• They have already successfully modeled key molecules such as lithium-hydrogen and carbon chains on quantum computers
    • The objective is the “tailor-made battery”, a configurable chemical blueprint ready for production
    • Volkswagen is presenting quantum computing at CEBIT (June 12-15)

    For the first time, Volkswagen experts have succeeded in simulating industrially relevant molecules using a quantum computer. This is especially important for the development of high-performance electric vehicle batteries. The experts have successfully simulated molecules such as lithium-hydrogen and carbon chains. Now they are working on more complex chemical compounds. In the long term, they want to simulate the chemical structure of a complete electric vehicle battery on a quantum computer. Their objective is to develop a “tailor-made battery”, a configurable chemical blueprint that is ready for production. Volkswagen is presenting its research work connected with quantum computing at the CEBIT technology show (Hanover, June 12-15).


    Martin Hofmann, CIO of the Volkswagen Group, says: "We are focusing on the modernization of IT systems throughout the Group. The objective is to intensify the digitalization of work processes – to make them simpler, more secure and more efficient and to support new business models. This is why we are combining our core task with the introduction of specific key technologies for Volkswagen. These include the Internet of Things and artificial intelligence, as well as quantum computing."

    The objective is a “tailor-made battery”, a configurable blueprint
    Using newly developed algorithms, the Volkswagen experts have laid the foundation for simulating and optimizing the chemical structure of high-performance electric vehicle batteries on a quantum computer. In the long term, such a quantum algorithm could simulate the chemical composition of a battery on the basis of different criteria such as weight reduction, maximum power density or cell assembly and provide a design which could be used directly for production. This would significantly accelerate the battery development process, which has been time-consuming and resource-intensive to date.

    Florian Neukart, Principle Scientist at Volkswagen’s CODE Lab in San Francisco, says: “We are working hard to develop the potential of quantum computers for Volkswagen. The simulation of electrochemical materials is an important project in this context. In this field, we are performing genuine pioneering work. We are convinced that commercially available quantum computers will open up previously unimaginable opportunities. We intend to acquire the specialist knowledge we need for this purpose now.”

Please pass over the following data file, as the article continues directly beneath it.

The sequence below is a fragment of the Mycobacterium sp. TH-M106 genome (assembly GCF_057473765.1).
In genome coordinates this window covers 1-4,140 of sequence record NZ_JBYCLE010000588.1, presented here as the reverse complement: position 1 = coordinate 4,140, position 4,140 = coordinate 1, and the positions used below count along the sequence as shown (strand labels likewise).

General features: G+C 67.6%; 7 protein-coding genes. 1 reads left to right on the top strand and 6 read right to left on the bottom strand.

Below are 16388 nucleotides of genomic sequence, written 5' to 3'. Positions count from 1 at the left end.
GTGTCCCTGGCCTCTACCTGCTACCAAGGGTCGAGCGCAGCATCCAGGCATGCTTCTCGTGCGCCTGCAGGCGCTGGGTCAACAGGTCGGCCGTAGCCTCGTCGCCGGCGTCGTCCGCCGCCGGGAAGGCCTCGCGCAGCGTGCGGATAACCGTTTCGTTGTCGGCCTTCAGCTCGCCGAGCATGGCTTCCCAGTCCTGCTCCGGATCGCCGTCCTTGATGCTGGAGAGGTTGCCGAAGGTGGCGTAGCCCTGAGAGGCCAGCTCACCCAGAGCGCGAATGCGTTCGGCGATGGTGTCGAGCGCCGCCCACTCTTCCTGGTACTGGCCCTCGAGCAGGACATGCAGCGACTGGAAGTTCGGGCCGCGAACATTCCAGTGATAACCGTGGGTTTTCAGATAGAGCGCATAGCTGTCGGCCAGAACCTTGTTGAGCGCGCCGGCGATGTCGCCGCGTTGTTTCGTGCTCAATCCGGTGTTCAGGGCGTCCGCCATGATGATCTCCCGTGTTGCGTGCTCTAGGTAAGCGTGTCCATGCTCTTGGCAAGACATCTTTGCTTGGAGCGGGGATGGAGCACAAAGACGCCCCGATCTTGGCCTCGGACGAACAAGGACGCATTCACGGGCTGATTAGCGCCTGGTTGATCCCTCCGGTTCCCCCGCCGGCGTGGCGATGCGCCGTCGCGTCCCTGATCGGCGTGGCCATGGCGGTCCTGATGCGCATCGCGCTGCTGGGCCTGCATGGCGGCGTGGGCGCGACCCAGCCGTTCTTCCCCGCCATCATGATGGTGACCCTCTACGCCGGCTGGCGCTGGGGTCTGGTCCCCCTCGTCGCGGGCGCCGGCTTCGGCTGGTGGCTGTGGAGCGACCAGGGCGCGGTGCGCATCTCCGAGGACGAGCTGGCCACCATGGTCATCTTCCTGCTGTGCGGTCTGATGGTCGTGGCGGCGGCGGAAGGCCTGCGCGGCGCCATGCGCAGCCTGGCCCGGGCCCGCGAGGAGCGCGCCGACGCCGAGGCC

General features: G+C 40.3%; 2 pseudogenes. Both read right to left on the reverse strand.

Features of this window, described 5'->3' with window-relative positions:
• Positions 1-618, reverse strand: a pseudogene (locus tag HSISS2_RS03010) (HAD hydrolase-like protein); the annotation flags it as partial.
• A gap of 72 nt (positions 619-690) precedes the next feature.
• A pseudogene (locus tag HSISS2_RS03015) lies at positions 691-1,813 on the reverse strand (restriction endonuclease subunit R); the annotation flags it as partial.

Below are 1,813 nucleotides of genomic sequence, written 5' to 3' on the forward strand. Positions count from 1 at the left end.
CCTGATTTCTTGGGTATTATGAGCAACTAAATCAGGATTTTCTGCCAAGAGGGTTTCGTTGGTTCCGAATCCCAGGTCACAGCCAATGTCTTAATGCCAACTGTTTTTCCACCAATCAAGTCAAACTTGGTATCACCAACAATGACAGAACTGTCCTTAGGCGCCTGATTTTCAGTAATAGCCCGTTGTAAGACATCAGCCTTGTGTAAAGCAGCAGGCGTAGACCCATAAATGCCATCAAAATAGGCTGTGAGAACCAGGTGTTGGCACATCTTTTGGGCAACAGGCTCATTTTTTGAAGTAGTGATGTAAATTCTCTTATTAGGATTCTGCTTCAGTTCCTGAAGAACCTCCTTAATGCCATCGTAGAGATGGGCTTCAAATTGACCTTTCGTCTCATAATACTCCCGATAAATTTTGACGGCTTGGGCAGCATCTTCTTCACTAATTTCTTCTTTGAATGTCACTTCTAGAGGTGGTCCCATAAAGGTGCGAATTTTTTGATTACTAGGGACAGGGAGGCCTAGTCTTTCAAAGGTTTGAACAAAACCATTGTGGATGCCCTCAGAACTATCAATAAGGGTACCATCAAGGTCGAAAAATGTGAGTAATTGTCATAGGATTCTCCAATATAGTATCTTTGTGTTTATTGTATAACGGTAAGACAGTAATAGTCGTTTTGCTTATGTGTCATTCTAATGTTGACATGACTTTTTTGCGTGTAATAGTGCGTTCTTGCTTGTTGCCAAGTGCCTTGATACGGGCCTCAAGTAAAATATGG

On this project for the simulation of electrochemical materials, IT is co-operating closely with Volkswagen Group Research. The Volkswagen experts have already successfully simulated key molecules such as lithium-hydrogen and carbon chains, on a quantum computer. They are now working on more complex chemical compounds. In the experts’ opinion, they are only at the beginning of their development work.

    Volkswagen and quantum computing
    Highly specialized IT experts from Volkswagen, including data scientists, computer linguists and software engineers, are working together at the IT labs in San Francisco and Munich to develop the potential of quantum computers for applications which will be beneficial for the company. The main focus is on the programming of algorithms on quantum computers. These are subject to different laws than in the case of conventional computers.
    In the field of quantum computing, the Volkswagen Group is cooperating with the technology partners Google and D-Wave, who provide the Volkswagen experts with access to their systems.

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  • 06/20/18--03:18: I.D.R Every Gram Counts